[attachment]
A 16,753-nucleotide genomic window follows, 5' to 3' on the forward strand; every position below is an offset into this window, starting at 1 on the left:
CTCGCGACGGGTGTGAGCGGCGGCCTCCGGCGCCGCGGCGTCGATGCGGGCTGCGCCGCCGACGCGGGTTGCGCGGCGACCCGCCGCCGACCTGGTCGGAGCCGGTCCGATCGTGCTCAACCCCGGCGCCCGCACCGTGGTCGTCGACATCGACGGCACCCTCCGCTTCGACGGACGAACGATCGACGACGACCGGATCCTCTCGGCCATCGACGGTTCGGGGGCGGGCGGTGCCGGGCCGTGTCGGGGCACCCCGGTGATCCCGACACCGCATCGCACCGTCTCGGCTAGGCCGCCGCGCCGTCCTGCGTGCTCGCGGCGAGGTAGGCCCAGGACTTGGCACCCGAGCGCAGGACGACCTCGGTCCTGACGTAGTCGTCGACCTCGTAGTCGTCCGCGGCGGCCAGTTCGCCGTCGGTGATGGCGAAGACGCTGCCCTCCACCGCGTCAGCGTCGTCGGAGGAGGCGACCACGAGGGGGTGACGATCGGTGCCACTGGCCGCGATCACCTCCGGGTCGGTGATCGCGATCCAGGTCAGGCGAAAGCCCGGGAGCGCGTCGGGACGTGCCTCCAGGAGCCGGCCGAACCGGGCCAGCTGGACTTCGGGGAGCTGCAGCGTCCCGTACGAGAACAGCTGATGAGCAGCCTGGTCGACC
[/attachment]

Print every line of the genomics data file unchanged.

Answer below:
A 16,753-nucleotide genomic window follows, 5' to 3' on the forward strand; every position below is an offset into this window, starting at 1 on the left:
CTCGCGACGGGTGTGAGCGGCGGCCTCCGGCGCCGCGGCGTCGATGCGGGCTGCGCCGCCGACGCGGGTTGCGCGGCGACCCGCCGCCGACCTGGTCGGAGCCGGTCCGATCGTGCTCAACCCCGGCGCCCGCACCGTGGTCGTCGACATCGACGGCACCCTCCGCTTCGACGGACGAACGATCGACGACGACCGGATCCTCTCGGCCATCGACGGTTCGGGGGCGGGCGGTGCCGGGCCGTGTCGGGGCACCCCGGTGATCCCGACACCGCATCGCACCGTCTCGGCTAGGCCGCCGCGCCGTCCTGCGTGCTCGCGGCGAGGTAGGCCCAGGACTTGGCACCCGAGCGCAGGACGACCTCGGTCCTGACGTAGTCGTCGACCTCGTAGTCGTCCGCGGCGGCCAGTTCGCCGTCGGTGATGGCGAAGACGCTGCCCTCCACCGCGTCAGCGTCGTCGGAGGAGGCGACCACGAGGGGGTGACGATCGGTGCCACTGGCCGCGATCACCTCCGGGTCGGTGATCGCGATCCAGGTCAGGCGAAAGCCCGGGAGCGCGTCGGGACGTGCCTCCAGGAGCCGGCCGAACCGGGCCAGCTGGACTTCGGGGAGCTGCAGCGTCCCGTACGAGAACAGCTGATGAGCAGCCTGGTCGACC